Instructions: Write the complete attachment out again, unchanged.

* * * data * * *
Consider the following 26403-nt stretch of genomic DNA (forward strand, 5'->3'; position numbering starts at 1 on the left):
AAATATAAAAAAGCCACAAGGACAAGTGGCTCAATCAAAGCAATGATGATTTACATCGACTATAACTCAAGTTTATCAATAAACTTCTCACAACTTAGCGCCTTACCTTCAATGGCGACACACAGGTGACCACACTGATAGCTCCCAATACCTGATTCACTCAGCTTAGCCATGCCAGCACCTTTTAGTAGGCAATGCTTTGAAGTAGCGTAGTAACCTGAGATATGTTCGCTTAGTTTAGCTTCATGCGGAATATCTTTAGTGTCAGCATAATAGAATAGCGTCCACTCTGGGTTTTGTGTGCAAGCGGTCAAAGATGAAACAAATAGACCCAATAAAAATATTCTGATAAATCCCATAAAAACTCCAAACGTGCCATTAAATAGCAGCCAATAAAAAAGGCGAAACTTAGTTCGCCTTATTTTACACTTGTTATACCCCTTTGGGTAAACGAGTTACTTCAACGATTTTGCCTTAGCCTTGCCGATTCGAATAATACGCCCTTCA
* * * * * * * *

Consider the following 26403-nt stretch of genomic DNA (forward strand, 5'->3'; position numbering starts at 1 on the left):
AAATATAAAAAAGCCACAAGGACAAGTGGCTCAATCAAAGCAATGATGATTTACATCGACTATAACTCAAGTTTATCAATAAACTTCTCACAACTTAGCGCCTTACCTTCAATGGCGACACACAGGTGACCACACTGATAGCTCCCAATACCTGATTCACTCAGCTTAGCCATGCCAGCACCTTTTAGTAGGCAATGCTTTGAAGTAGCGTAGTAACCTGAGATATGTTCGCTTAGTTTAGCTTCATGCGGAATATCTTTAGTGTCAGCATAATAGAATAGCGTCCACTCTGGGTTTTGTGTGCAAGCGGTCAAAGATGAAACAAATAGACCCAATAAAAATATTCTGATAAATCCCATAAAAACTCCAAACGTGCCATTAAATAGCAGCCAATAAAAAAGGCGAAACTTAGTTCGCCTTATTTTACACTTGTTATACCCCTTTGGGTAAACGAGTTACTTCAACGATTTTGCCTTAGCCTTGCCGATTCGAATAATACGCCCTTCA